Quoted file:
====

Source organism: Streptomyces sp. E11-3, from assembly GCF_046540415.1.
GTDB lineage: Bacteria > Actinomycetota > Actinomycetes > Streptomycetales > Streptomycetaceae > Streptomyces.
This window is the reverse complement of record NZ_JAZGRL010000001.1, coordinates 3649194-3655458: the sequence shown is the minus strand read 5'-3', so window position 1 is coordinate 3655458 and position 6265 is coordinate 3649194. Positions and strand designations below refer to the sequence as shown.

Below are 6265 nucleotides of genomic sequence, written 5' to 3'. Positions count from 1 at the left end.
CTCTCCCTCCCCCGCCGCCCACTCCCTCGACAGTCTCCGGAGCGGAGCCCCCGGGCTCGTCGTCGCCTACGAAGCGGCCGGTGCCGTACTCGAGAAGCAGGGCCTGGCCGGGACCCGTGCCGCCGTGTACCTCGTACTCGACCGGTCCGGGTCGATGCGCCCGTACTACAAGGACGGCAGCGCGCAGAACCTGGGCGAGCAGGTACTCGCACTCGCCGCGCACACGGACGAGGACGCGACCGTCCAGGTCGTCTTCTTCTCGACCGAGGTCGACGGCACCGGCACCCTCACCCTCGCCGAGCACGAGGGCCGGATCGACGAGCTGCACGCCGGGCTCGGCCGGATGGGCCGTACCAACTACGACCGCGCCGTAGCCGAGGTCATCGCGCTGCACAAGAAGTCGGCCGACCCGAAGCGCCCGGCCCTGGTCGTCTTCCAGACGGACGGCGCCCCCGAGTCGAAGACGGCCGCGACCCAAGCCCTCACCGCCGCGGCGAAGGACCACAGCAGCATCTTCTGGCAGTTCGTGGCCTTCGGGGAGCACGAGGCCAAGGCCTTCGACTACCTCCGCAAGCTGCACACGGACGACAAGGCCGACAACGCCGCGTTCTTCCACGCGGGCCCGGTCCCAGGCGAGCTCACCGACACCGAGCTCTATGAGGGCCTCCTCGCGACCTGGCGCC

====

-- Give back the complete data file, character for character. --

Source organism: Streptomyces sp. E11-3, from assembly GCF_046540415.1.
GTDB lineage: Bacteria > Actinomycetota > Actinomycetes > Streptomycetales > Streptomycetaceae > Streptomyces.
This window is the reverse complement of record NZ_JAZGRL010000001.1, coordinates 3649194-3655458: the sequence shown is the minus strand read 5'-3', so window position 1 is coordinate 3655458 and position 6265 is coordinate 3649194. Positions and strand designations below refer to the sequence as shown.

Below are 6265 nucleotides of genomic sequence, written 5' to 3'. Positions count from 1 at the left end.
CTCTCCCTCCCCCGCCGCCCACTCCCTCGACAGTCTCCGGAGCGGAGCCCCCGGGCTCGTCGTCGCCTACGAAGCGGCCGGTGCCGTACTCGAGAAGCAGGGCCTGGCCGGGACCCGTGCCGCCGTGTACCTCGTACTCGACCGGTCCGGGTCGATGCGCCCGTACTACAAGGACGGCAGCGCGCAGAACCTGGGCGAGCAGGTACTCGCACTCGCCGCGCACACGGACGAGGACGCGACCGTCCAGGTCGTCTTCTTCTCGACCGAGGTCGACGGCACCGGCACCCTCACCCTCGCCGAGCACGAGGGCCGGATCGACGAGCTGCACGCCGGGCTCGGCCGGATGGGCCGTACCAACTACGACCGCGCCGTAGCCGAGGTCATCGCGCTGCACAAGAAGTCGGCCGACCCGAAGCGCCCGGCCCTGGTCGTCTTCCAGACGGACGGCGCCCCCGAGTCGAAGACGGCCGCGACCCAAGCCCTCACCGCCGCGGCGAAGGACCACAGCAGCATCTTCTGGCAGTTCGTGGCCTTCGGGGAGCACGAGGCCAAGGCCTTCGACTACCTCCGCAAGCTGCACACGGACGACAAGGCCGACAACGCCGCGTTCTTCCACGCGGGCCCGGTCCCAGGCGAGCTCACCGACACCGAGCTCTATGAGGGCCTCCTCGCGACCTGGCGCC